Biodiesel Production from Alkali-Catalyzed Transesterification of Tamarindus indica Seed Oil and Optimization of Process Conditions

Molecules. 2022 May 18;27(10):3230. doi: 10.3390/molecules27103230.


Biodiesel is considered a sustainable alternative to petro-diesel owing to several favorable characteristics. However, higher production costs, primarily due to the use of costly edible oils as raw materials, are a chief impediment to its pecuniary feasibility. Exploring non-edible oils as raw material for biodiesel is an attractive strategy that would address the economic constraints associated with biodiesel production. This research aims to optimize the reaction conditions for the production of biodiesel through an alkali-catalyzed transesterification of Tamarindus indica seed oil. The Taguchi method was applied to optimize performance parameters such as alcohol-to-oil molar ratio, catalyst amount, and reaction time. The fatty acid content of both oil and biodiesel was determined using gas chromatography. The optimized conditions of alcohol-to-oil molar ratio (6:1), catalyst (1.5% w/w), and reaction time 1 h afforded biodiesel with 93.5% yield. The most considerable contribution came from the molar ratio of alcohol to oil (75.9%) followed by the amount of catalyst (20.7%). In another case, alcohol to oil molar ratio (9:1), catalyst (1.5% w/w) and reaction time 1.5 h afforded biodiesel 82.5% yield. The fuel properties of Tamarindus indica methyl esters produced under ideal conditions were within ASTM D6751 biodiesel specified limits. Findings of the study indicate that Tamarindus indica may be chosen as a prospective and viable option for large-scale production of biodiesel, making it a substitute for petro-diesel.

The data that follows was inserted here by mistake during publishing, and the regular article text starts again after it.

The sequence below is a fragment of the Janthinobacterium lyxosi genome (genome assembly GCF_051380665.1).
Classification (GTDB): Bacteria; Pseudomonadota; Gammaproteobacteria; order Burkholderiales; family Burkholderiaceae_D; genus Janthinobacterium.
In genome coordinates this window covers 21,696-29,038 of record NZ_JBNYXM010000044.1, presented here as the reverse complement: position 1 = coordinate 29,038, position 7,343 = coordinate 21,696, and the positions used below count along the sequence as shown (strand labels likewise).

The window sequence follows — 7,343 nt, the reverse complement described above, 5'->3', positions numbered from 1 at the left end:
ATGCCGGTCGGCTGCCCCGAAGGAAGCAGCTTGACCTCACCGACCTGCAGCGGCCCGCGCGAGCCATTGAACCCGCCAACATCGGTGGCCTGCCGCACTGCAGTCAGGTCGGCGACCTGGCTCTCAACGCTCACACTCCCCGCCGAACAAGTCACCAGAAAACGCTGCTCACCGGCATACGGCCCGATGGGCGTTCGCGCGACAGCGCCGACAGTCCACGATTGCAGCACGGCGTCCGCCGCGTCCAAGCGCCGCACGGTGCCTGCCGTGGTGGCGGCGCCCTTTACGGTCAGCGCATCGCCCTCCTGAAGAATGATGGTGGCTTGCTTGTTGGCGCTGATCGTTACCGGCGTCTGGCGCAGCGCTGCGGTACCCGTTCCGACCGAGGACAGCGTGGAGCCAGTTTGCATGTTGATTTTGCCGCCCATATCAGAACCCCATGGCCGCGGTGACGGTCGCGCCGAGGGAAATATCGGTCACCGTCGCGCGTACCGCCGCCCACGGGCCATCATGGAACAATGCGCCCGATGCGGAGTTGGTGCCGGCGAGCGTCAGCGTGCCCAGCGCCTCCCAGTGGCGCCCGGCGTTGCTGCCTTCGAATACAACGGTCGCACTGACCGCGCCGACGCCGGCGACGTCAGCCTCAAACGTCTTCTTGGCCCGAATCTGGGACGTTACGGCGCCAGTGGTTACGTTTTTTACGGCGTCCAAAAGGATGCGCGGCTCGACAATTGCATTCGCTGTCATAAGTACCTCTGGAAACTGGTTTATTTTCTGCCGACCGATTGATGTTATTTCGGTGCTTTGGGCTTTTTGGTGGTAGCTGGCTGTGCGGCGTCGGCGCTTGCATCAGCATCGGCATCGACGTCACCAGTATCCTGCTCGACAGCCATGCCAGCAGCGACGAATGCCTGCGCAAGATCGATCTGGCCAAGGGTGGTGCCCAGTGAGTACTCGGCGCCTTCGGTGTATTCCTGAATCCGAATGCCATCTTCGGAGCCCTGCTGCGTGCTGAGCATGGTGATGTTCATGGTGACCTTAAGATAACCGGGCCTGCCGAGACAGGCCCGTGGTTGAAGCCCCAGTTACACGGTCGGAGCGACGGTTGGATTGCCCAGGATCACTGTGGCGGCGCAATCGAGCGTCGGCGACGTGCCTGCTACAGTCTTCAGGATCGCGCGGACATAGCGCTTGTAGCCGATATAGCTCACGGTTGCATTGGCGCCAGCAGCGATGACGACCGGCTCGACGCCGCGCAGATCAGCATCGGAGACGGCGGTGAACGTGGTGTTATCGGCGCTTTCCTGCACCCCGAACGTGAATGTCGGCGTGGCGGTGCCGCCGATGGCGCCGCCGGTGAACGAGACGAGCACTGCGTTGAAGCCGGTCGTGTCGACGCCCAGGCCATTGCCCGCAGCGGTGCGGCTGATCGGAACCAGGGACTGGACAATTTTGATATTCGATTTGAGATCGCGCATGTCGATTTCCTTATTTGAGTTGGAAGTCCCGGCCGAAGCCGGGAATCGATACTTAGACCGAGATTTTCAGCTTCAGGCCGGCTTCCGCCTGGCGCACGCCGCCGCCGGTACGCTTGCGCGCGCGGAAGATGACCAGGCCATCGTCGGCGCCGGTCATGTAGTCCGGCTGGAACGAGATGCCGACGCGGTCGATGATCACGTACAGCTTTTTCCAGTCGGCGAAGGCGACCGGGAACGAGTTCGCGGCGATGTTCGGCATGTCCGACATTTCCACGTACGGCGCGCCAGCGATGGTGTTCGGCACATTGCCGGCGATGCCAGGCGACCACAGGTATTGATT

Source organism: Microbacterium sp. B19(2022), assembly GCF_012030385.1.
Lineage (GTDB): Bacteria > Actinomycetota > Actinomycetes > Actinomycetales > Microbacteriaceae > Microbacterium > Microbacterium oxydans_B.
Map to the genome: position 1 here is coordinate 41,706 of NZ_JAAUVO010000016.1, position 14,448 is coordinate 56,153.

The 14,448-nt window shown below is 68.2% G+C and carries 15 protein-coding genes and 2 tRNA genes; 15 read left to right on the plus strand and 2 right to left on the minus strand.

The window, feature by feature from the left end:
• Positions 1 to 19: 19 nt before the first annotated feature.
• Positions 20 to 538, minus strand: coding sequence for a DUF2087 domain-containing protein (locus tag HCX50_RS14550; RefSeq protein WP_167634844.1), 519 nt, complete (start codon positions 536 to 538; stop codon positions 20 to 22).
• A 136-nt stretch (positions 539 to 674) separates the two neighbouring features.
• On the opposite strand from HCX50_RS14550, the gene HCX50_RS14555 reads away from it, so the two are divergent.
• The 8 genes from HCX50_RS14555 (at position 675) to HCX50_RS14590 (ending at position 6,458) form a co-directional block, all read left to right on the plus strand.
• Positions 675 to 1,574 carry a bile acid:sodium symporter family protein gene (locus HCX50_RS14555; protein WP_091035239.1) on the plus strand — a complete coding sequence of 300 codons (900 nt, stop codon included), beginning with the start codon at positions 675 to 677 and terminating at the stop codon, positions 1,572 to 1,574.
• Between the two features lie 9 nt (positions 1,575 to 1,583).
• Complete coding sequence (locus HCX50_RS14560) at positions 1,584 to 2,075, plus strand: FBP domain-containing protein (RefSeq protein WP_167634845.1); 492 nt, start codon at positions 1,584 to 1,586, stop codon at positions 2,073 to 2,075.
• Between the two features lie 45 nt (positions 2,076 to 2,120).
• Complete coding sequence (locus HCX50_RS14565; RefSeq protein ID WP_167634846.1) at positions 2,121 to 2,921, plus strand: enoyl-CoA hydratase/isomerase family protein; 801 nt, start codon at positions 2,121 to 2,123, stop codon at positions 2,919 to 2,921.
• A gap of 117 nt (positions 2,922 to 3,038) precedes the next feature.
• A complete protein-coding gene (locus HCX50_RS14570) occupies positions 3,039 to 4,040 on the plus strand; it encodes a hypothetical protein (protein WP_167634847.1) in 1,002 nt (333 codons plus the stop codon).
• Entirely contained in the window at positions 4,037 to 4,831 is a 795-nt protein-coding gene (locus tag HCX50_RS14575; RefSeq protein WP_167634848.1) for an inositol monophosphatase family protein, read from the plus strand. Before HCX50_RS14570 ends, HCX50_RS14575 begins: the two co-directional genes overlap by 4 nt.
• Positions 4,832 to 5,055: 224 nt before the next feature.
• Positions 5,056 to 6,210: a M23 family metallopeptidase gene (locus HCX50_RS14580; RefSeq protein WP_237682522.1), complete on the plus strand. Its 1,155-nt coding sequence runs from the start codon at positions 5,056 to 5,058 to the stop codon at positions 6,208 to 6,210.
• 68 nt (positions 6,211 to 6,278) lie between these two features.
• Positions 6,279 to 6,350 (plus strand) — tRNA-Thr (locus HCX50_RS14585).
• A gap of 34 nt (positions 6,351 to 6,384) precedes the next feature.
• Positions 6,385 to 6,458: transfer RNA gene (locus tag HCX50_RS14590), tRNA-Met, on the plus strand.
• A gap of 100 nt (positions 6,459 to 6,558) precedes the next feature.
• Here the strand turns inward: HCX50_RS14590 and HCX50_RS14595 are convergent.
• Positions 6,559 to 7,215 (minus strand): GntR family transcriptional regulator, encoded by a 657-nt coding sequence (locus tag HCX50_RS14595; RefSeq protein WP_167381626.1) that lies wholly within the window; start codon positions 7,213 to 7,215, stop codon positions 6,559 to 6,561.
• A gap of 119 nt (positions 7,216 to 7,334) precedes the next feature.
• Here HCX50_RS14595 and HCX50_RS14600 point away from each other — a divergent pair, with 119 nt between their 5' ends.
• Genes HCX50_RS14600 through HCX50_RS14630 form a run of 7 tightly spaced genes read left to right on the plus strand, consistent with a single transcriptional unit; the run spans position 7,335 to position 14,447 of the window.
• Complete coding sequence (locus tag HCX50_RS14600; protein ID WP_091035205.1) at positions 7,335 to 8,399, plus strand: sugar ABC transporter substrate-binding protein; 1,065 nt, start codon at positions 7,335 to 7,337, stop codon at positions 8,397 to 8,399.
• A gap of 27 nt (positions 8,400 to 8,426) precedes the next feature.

PMID:35630710 | PMC:PMC9148013 | DOI:10.3390/molecules27103230


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